Jacob Kirkegaard


Hearing Hearing: A Review of Jacob Kirkegaard’s Labyrinthitis (2008)

“We do not yet know what a sonic body can do.” -Steve Goodman

In a collection of notes entitled The 1914 Box, Marcel Duchamp said that “one can look at seeing; one can’t hear hearing.” (Bloch 1974) Working within a lineage that includes Cage, Schaeffer Lucier, and other artists, Jacob Kirkegaard’s 2008 sound installation Labyrinthitis articulates a response to Duchamp’s claim, demonstrating through the phenomenon of distortion product otoacoustic emissions (DPOAE) that one can in fact ‘hear hearing.’ Further, in articulating the space of human hearing, and ‘playing’ the human ear “just like an acoustic instrument,” (Kirkegaard 2008) Labyrinthitis questions the canonical notion of hearing as a passive process, a “one-way route of transduction,” (Kahn 2008) and grounds the semioticity of listening as distinguished from hearing in a materialist approach which eschews representation, using sound not as symbol but as intervention (Lindblom 2010). In this sense the work is firmly grounded in the tradition of site-specific sound art, creating a discourse space in which technology and the body, artist and audience, exist not on opposite sides of dichotomies but on a continuum.

The contents of Duchamp’s 1914 box (photo courtesy of: http://www.tate.org.uk).

`What did Duchamp mean by “looking at seeing?” He meant to describe “the particular interpretative effect which accompanies optical illusions.” (Betancourt 2003) For example, in the Rotoreliefs, the contrast between a static disc and a moving disc creates a visual oscillation, allowing us to ‘look’ at the mechanism of seeing and understand a number of constraints: that the illusion is only possible for us when the relief is in motion; and that when the relief is in motion, we cannot distinguish the two discs— we can only see them as one (ibid.).With the knowledge that there are in fact two discs but that, when the oscillation occurs, we apprehend them as one, we can infer that the configurational relationship between the two activated discs causes the limits of our perception to ‘synthesize’ a new image entirely from our perceptual processes: in this way we can ‘look at seeing.’ (Ehrenzweig, 24)

Then we can begin to interpret the phenomenon, as Betancourt states. This also allows for a new, non-teleological artistic-perceptual structure (ibid.), and the discourse domain which this kind of art articulates is not predicated on phenomena as representations but on an exploration of the material aspects of the phenomena themselves, the ability to observe the sensory mediation of experience, and its limits. Though the groundwork had been laid by Schaeffer, Cage, and Lucier, as well as through Dianne Deutsch‘s discovery of the octave illusion in 1973, and Maryanne Amacher‘s work with otoacoustic emissions in 1999, until Kirkegaard’s Labyrinthitis, there had arguably been no sound-oriented process explicitly analogous to optical illusions which would cause one to perceive a mismatch between stimulus and receptor activity in the human ear, and there had been not been as cogent a response to the passive connotation of hearing which is so pervasive in the historical musical narrative.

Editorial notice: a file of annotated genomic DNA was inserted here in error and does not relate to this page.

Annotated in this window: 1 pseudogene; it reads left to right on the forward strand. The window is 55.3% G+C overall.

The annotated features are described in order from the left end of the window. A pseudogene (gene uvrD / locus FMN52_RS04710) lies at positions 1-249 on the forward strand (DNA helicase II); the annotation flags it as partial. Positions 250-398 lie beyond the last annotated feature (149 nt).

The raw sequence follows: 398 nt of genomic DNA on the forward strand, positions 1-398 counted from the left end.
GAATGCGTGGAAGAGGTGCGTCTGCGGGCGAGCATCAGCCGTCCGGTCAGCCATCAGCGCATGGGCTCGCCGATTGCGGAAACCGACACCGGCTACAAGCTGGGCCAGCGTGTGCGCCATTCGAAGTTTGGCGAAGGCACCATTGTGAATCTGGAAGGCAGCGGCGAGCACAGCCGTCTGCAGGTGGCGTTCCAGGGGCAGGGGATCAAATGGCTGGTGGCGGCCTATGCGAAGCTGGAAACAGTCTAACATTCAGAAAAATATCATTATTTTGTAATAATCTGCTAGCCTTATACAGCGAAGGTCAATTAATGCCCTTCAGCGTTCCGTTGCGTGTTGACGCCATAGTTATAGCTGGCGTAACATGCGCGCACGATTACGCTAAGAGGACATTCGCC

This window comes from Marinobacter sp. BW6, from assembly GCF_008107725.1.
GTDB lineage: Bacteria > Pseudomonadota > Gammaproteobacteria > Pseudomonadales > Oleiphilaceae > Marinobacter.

In 1978, physicist David Kemp demonstrated for the first time in a scientific context the phenomenon of otoacoustic emissions (OAEs) (Kemp 1978). These are audible sounds which the inner ear itself generates, and which can either be spontaneous (SOAE) or evoked by pure tones (EOAE). Commissioned by the Medical Museion in Copenhagen, Kirkegaard’s Labyrinthitis is composed on the basis of the latter, particularly distortion product emissions (DPOAEs). In fact, similar findings were reported in the 18th century by Guiseppe Tartini, who while investigating violin double stops discovered that two simultaneously-played tones may cause a listener to perceive a third tone (Tartini 1754). Indeed, it should be noted that OAE’s are anomalous only insofar as they are audible: the the very process of hearing involves the vibration of the cochlea’s hairs when two tones enter the ear, which causes electro-chemical responses to the vibrations; in certain cases this vibration causes “movement of the connected basilar membranes,” which in turn causes the ear to emit sounds as a byproduct of hearing (Fischer 2008). Thus OAE’s could be considered ‘amplified’ instances of a generalized property of the human ear.

(Photo courtesy of: http://fonik.dk/works/labyrinthitis.html)

Looking to use this phenomenon as a compositional impetus, Kirkegaard inserted tiny speakers and a microphone into his left ear. The input is a pair of primary frequencies in “a ratio of 1 – 1.2,” (Kirkegaard 2007) the interaction of which causes a DPOAE in Kirkegaard’s inner ear. The microphone picks up this and other resultant DPOAEs and amplifies them enormously, outputting them to the audience as they arise. The audience will have its own DPOAE’s when confronted with Kirkegaard’s, so much so that, at a loud volume, the piece seems to turn one’s ears into a bright resonant magnet, sound buzzing ticklishly out of it, at least in my listening experience. The receivers of sound in fact become producers of sound in the act of receiving, and this creates a potentially-endless feedback loop (which actually renders compositional decisions largely arbitrary). Therefore, the piece is a musical analog to the concept of Duchamp’s Rotoreliefs, since it builds its discourse not from sound as representation but from the actual sound phenomena, and since the configuration of the pure tones, like the static and moving disc, causes a mismatch between input and receptor activity, creating a space in which the resultant phenomenon, DPOAE’s, can be explored and encoded with meaning. It is a rebuttal to Duchamp’s claim that one can’t hear hearing.


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October 11th, 2013 / 11:05 am